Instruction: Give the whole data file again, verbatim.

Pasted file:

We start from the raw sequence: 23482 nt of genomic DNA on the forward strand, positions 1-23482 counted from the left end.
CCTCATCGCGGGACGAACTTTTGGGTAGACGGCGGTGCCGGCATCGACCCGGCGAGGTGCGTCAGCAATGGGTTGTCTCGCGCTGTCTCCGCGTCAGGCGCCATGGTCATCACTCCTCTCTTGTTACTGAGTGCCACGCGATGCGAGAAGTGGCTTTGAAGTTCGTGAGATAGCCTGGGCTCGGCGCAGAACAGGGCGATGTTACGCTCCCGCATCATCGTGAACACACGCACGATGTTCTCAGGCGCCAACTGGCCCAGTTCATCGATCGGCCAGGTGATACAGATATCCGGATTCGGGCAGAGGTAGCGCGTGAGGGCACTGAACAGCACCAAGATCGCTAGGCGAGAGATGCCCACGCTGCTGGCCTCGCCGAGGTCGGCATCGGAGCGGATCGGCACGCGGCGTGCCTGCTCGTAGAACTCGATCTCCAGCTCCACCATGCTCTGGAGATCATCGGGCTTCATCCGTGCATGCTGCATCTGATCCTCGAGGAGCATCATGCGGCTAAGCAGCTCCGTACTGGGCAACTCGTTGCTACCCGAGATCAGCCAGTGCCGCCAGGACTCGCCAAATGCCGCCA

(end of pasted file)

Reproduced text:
We start from the raw sequence: 23482 nt of genomic DNA on the forward strand, positions 1-23482 counted from the left end.
CCTCATCGCGGGACGAACTTTTGGGTAGACGGCGGTGCCGGCATCGACCCGGCGAGGTGCGTCAGCAATGGGTTGTCTCGCGCTGTCTCCGCGTCAGGCGCCATGGTCATCACTCCTCTCTTGTTACTGAGTGCCACGCGATGCGAGAAGTGGCTTTGAAGTTCGTGAGATAGCCTGGGCTCGGCGCAGAACAGGGCGATGTTACGCTCCCGCATCATCGTGAACACACGCACGATGTTCTCAGGCGCCAACTGGCCCAGTTCATCGATCGGCCAGGTGATACAGATATCCGGATTCGGGCAGAGGTAGCGCGTGAGGGCACTGAACAGCACCAAGATCGCTAGGCGAGAGATGCCCACGCTGCTGGCCTCGCCGAGGTCGGCATCGGAGCGGATCGGCACGCGGCGTGCCTGCTCGTAGAACTCGATCTCCAGCTCCACCATGCTCTGGAGATCATCGGGCTTCATCCGTGCATGCTGCATCTGATCCTCGAGGAGCATCATGCGGCTAAGCAGCTCCGTACTGGGCAACTCGTTGCTACCCGAGATCAGCCAGTGCCGCCAGGACTCGCCAAATGCCGCCA